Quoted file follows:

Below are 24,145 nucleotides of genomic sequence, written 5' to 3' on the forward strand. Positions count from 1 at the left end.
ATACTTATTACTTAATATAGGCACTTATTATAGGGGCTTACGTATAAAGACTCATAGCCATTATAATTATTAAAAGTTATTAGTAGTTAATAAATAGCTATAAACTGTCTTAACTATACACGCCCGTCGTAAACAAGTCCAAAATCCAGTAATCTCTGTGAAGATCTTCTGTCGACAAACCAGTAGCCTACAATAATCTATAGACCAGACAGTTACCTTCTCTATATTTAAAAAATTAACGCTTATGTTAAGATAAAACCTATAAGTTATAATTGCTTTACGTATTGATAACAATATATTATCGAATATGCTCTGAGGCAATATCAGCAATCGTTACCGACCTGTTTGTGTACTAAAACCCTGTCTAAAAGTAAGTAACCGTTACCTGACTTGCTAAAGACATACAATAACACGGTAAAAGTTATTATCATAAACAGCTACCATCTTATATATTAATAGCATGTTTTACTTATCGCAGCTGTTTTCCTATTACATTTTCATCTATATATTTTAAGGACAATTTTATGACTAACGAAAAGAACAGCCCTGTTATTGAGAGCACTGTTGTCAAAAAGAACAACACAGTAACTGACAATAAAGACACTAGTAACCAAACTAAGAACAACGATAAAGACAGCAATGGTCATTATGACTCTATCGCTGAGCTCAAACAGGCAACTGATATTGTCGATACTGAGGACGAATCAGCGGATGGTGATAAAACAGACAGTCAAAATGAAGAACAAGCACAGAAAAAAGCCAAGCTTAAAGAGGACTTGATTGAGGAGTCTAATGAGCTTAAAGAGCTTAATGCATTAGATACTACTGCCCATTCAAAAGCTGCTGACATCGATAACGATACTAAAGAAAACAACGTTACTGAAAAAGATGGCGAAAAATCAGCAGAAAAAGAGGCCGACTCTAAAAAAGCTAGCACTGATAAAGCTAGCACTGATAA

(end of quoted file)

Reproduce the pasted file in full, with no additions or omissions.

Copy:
Below are 24,145 nucleotides of genomic sequence, written 5' to 3' on the forward strand. Positions count from 1 at the left end.
ATACTTATTACTTAATATAGGCACTTATTATAGGGGCTTACGTATAAAGACTCATAGCCATTATAATTATTAAAAGTTATTAGTAGTTAATAAATAGCTATAAACTGTCTTAACTATACACGCCCGTCGTAAACAAGTCCAAAATCCAGTAATCTCTGTGAAGATCTTCTGTCGACAAACCAGTAGCCTACAATAATCTATAGACCAGACAGTTACCTTCTCTATATTTAAAAAATTAACGCTTATGTTAAGATAAAACCTATAAGTTATAATTGCTTTACGTATTGATAACAATATATTATCGAATATGCTCTGAGGCAATATCAGCAATCGTTACCGACCTGTTTGTGTACTAAAACCCTGTCTAAAAGTAAGTAACCGTTACCTGACTTGCTAAAGACATACAATAACACGGTAAAAGTTATTATCATAAACAGCTACCATCTTATATATTAATAGCATGTTTTACTTATCGCAGCTGTTTTCCTATTACATTTTCATCTATATATTTTAAGGACAATTTTATGACTAACGAAAAGAACAGCCCTGTTATTGAGAGCACTGTTGTCAAAAAGAACAACACAGTAACTGACAATAAAGACACTAGTAACCAAACTAAGAACAACGATAAAGACAGCAATGGTCATTATGACTCTATCGCTGAGCTCAAACAGGCAACTGATATTGTCGATACTGAGGACGAATCAGCGGATGGTGATAAAACAGACAGTCAAAATGAAGAACAAGCACAGAAAAAAGCCAAGCTTAAAGAGGACTTGATTGAGGAGTCTAATGAGCTTAAAGAGCTTAATGCATTAGATACTACTGCCCATTCAAAAGCTGCTGACATCGATAACGATACTAAAGAAAACAACGTTACTGAAAAAGATGGCGAAAAATCAGCAGAAAAAGAGGCCGACTCTAAAAAAGCTAGCACTGATAAAGCTAGCACTGATAA